I still don't see why it's not in the public interest to get a magnifying glass out for the now very senior people who turned a knowing blind eye to all the celebrity abuses, such as Saville and Rolf Harris. More than a few people in positions of trust in sensitive roles turned deliberate blind eyes to horrific abuses and have managed to get away with it. For me, that's exactly the same type of shocker as this Rotherham situation where weak people failed to act just in case they themselves were criticised.
I've seen it in public organisations where senior people will not make tough decisions unless you back them into a corner simply because their opponents in the ongoing organisational politics will use it against them.
I agree with all that. The scale of abuse, particularly of children and young people, is shocking. And in a number of cases the best case scenario is chronic incompetence, the worst is knowing collusion.
(Anyway, must dash, in the interests of research I'm finding out the nationalities of all the Hastings pimps.)
Instead they try and claim it's a feminist issue or something.
You've completely lost me now. For as long as I've been reading the frothing ramblings of Julie Bindel (referenced in the Moore article) she has been banging on that women's rights have been trampled on both by woolly liberals determined to be all multicultural *and* by the patriarchal forces of conservatism determined to see everything in terms of stable faith-based communities. I dislike the woman intensely but to claim she, and others like her, have been silent all along and are now trying to claim some kind of hindsight glory is a nonsense. I couldn't tell you if Moore has done the same but she has, several times, written that it is virtually impossible for poor women of all backgrounds to be taken seriously when claiming sexual abuse. And that is something that does link this case, Yewtree and a whole host of others.
The ones around Essex are run by mainly Turks and Poles. The ones in Aberdeen are run by Italians (Aberdeen is strong outpost of the Italian organised crime gangs), same with most of Glasgow. The ones in Liverpool are home-grown pimps. Then there are the Afghan ones who smuggle in their own people and keep them as forced prostitutes in brothels threatening to send them home as impure women for local "justice". Same with other nationalities. It's a lucrative business and it's a bit simplistic to point at one town considering the whole country is covered in all nationalities exploiting other nationalities for the illegal sex trade.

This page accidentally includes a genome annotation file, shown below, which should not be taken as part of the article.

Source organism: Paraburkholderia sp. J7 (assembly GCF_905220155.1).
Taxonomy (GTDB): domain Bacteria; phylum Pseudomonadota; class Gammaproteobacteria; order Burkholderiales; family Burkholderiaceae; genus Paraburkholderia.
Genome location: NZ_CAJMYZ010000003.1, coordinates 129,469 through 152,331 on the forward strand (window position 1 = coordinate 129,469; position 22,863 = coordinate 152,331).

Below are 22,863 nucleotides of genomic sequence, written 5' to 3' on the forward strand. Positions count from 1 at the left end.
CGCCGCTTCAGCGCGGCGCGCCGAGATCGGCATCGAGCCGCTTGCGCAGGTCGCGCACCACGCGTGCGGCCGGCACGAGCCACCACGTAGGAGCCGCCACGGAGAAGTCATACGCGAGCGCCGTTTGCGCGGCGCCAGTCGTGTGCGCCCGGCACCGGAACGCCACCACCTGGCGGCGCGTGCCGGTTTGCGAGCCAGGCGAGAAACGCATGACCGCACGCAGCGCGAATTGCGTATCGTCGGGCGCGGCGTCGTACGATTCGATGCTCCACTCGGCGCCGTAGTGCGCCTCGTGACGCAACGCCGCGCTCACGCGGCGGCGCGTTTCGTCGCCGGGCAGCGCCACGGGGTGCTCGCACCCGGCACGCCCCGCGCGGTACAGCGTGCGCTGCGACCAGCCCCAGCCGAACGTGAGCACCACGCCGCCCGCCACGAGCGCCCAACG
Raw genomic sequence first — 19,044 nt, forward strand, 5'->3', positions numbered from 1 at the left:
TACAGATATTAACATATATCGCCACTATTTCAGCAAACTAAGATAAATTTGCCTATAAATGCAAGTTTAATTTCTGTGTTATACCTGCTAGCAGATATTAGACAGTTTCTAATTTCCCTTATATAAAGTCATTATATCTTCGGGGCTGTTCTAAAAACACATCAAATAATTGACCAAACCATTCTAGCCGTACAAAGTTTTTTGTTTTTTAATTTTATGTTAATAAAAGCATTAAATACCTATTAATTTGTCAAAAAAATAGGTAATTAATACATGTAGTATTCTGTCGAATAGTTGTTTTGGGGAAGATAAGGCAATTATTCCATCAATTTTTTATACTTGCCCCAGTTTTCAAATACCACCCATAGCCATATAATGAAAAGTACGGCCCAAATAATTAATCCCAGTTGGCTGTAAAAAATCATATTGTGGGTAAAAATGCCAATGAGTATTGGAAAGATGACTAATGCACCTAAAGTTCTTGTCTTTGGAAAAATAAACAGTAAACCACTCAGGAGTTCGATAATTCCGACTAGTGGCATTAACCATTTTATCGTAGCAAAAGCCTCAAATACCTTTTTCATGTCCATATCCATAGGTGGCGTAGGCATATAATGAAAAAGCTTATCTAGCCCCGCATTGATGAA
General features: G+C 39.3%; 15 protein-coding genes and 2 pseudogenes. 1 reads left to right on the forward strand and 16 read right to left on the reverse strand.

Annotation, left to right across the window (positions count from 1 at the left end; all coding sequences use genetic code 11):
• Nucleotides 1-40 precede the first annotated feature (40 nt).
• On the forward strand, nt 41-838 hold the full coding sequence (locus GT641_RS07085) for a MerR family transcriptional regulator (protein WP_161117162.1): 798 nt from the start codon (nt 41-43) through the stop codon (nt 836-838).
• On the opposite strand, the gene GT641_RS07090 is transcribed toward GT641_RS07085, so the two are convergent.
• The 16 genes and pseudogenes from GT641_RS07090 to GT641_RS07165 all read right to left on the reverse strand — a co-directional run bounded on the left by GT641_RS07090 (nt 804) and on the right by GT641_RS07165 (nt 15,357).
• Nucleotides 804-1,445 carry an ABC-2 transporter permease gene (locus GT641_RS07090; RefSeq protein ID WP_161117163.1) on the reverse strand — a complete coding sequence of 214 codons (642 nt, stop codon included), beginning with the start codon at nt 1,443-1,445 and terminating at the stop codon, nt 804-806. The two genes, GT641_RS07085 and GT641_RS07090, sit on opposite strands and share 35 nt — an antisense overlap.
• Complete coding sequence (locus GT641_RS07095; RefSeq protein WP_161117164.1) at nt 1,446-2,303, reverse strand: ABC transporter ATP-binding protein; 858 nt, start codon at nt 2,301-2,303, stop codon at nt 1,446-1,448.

(Thanks to my police friend for that information, see my next post in about 5 minutes!)
There was no sex crime in England until the Moslems arrived and there is no child abuse carried out except by brown men hunting in packs. The only time sexual abuse is left alone is when the accused and the investigators are concerned they will be called racists.
On the police bit, a good friend of mine is a policeman of a fairly decent rank. A few years ago when we were talking about the 2010 convictions for this sort of thing we got onto why the police often come across as the bad guys. He told me that more than a few constabularies across the UK treat the child crime teams as career killers, mainly because it's often impossible to come out of it looking good even if you're exemplary in the role, therefore they get almost no volunteers, much like being assigned to traffic duties, this means that the senior officers have to appoint people there against their wishes and often against their very natures. For me, you should only get appointed to these teams if you've got the pre-defined mentality to actually want to work in those areas. Instead, you get cynical people who don't want to be doing the job and often think they're better than the work, this comes out in how they handle the people that come to them for help, overwhelmingly the unfortunates in society who the police would normally instinctively see as "a suspect".
I strongly suspect that a lot of the people who come into their orbit with allegations of being abused are themselves the kind of people that police (and other services) grow weary of seeing. They are probably annoying low-level anti-social 'criminals' with very little formal education, very little self support structure, jack all prospects and routinely presented as either victim or perpetrator. In short, the kind of people for whom there will be no happy ending so they are just pushed out of sight until the next time.